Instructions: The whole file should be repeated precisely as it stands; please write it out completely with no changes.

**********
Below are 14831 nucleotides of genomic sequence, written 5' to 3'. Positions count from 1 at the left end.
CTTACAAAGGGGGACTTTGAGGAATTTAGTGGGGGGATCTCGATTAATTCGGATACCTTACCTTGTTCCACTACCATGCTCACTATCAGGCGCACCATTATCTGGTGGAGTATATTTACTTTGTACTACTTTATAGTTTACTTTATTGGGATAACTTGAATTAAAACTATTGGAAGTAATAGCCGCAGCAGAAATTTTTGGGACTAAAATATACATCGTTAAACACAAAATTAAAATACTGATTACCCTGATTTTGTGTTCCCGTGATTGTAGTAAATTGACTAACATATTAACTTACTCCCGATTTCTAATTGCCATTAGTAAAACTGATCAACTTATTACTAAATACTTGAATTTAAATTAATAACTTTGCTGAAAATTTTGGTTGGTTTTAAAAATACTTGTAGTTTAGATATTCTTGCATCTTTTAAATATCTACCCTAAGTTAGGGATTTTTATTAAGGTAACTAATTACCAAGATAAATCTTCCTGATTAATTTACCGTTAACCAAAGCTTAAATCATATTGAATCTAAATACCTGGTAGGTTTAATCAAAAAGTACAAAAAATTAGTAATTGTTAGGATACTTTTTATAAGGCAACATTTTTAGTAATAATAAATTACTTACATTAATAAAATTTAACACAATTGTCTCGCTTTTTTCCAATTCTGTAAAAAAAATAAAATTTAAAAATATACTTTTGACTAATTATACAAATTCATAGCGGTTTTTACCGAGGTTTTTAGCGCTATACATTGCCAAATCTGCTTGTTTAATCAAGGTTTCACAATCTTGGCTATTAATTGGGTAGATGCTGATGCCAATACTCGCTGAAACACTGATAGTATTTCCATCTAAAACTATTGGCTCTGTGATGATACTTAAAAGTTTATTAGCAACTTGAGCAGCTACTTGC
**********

Below are 14831 nucleotides of genomic sequence, written 5' to 3'. Positions count from 1 at the left end.
CTTACAAAGGGGGACTTTGAGGAATTTAGTGGGGGGATCTCGATTAATTCGGATACCTTACCTTGTTCCACTACCATGCTCACTATCAGGCGCACCATTATCTGGTGGAGTATATTTACTTTGTACTACTTTATAGTTTACTTTATTGGGATAACTTGAATTAAAACTATTGGAAGTAATAGCCGCAGCAGAAATTTTTGGGACTAAAATATACATCGTTAAACACAAAATTAAAATACTGATTACCCTGATTTTGTGTTCCCGTGATTGTAGTAAATTGACTAACATATTAACTTACTCCCGATTTCTAATTGCCATTAGTAAAACTGATCAACTTATTACTAAATACTTGAATTTAAATTAATAACTTTGCTGAAAATTTTGGTTGGTTTTAAAAATACTTGTAGTTTAGATATTCTTGCATCTTTTAAATATCTACCCTAAGTTAGGGATTTTTATTAAGGTAACTAATTACCAAGATAAATCTTCCTGATTAATTTACCGTTAACCAAAGCTTAAATCATATTGAATCTAAATACCTGGTAGGTTTAATCAAAAAGTACAAAAAATTAGTAATTGTTAGGATACTTTTTATAAGGCAACATTTTTAGTAATAATAAATTACTTACATTAATAAAATTTAACACAATTGTCTCGCTTTTTTCCAATTCTGTAAAAAAAATAAAATTTAAAAATATACTTTTGACTAATTATACAAATTCATAGCGGTTTTTACCGAGGTTTTTAGCGCTATACATTGCCAAATCTGCTTGTTTAATCAAGGTTTCACAATCTTGGCTATTAATTGGGTAGATGCTGATGCCAATACTCGCTGAAACACTGATAGTATTTCCATCTAAAACTATTGGCTCTGTGATGATACTTAAAAGTTTATTAGCAACTTGAGCAGCTACTTGC